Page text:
Description
Creator
Francis Towne (1739 - 1816)
Title(s)
  • Lake Nemi
  • The lake of Nemi
Date
1781
Medium
Pencil, pen and black ink, watercolour
Dimensions
  • image height 395mm,
  • image length 509mm
Mount
mounted by the artist
Inscription
  • sheet, recto, lower right
  • “No.64 / Lake of Nemi / Francis Towne delt / 1781.”
Inscription
  • artist's mount, verso
  • “No.64 Italy / Lake of Nemi / Francis Towne delt / 1781 / Mounted / June 1811.”
Object Type
Watercolour

Collection
Catalogue Number
FT291
Description Sources
Examination; Wilcox 1997 (image)

Provenance

Bequeathed by the artist in 1816 to James White of Exeter (1744–1825), who gave it in 1818 to the present owner, the British Museum (Nn,3.4).

Associated People & Organisations

British Museum, London, 1818, Nn,3.4
James White (1744 - 1825), Exeter, 1816
Exhibition History
unidentified exhibition, British Museum, 1981
Travels in Italy 1776-1783 based on the Memoirs of Thomas Jones, Whitworth Art Gallery, Manchester, 1988, no. 68
Francis Towne, Tate Gallery; Leeds City Art Gallery, 24 June 1997 - 4 January 1998, no. 34
Light, time, legacy: Francis Towne’s watercolours of Rome, British Museum, 2016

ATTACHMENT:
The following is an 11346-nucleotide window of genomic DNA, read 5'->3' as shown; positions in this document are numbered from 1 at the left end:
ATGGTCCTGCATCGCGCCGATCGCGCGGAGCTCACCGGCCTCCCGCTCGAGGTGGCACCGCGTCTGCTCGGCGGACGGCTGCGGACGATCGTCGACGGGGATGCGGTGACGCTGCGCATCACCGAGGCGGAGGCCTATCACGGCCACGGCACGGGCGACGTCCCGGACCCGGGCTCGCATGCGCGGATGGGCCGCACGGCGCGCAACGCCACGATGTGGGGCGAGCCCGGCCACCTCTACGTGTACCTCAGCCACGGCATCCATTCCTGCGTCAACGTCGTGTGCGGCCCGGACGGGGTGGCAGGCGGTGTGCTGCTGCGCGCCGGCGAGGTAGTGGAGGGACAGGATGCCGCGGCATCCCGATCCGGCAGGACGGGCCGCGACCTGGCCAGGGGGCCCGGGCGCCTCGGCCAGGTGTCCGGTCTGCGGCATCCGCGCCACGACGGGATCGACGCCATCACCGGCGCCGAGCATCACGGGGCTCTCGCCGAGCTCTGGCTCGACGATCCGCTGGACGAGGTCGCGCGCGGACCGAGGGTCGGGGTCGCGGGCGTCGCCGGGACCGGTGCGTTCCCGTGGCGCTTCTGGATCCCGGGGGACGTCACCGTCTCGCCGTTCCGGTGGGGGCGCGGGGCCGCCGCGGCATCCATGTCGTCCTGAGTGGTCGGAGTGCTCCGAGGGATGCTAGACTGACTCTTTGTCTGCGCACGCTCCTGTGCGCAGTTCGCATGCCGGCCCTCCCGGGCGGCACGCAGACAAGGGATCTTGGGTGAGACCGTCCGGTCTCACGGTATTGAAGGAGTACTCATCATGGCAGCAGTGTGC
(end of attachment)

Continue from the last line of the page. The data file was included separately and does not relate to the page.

Bibliography
Laurence Binyon, Catalogue of Drawings by British Artists and Artists of Foreign Origin Working in Great Britain Preserved in the Department of Prints and Drawings in the British Museum, Trustees of the British Museum: London, 1907, p. 202
Adrian Bury, Francis Towne - Lone Star of Water-Colour Painting, Charles Skilton: London, 1962, pp. 80, 111, 127
Paul Oppé, 'Francis Towne, Landscape Painter', The Walpole Society: London, 1920, p. 112

Comment

This is a view looking east, with the town of Nemi on the left and Gensano on the far right. The view was much depicted by artists of Towne’s time, including John Robert Cozens, who made seven versions. As with Towne’s views of Frascati (FT285, FT286, FT287, FT288, FT289, FT290), the evidence of Towne’s fingermarks suggests that the washes in this sketch were applied on the spot. Towne’s inscription shows that it was mounted very late (see also FT203, FT257), although the drawing itself appears untouched.

by Richard Stephens

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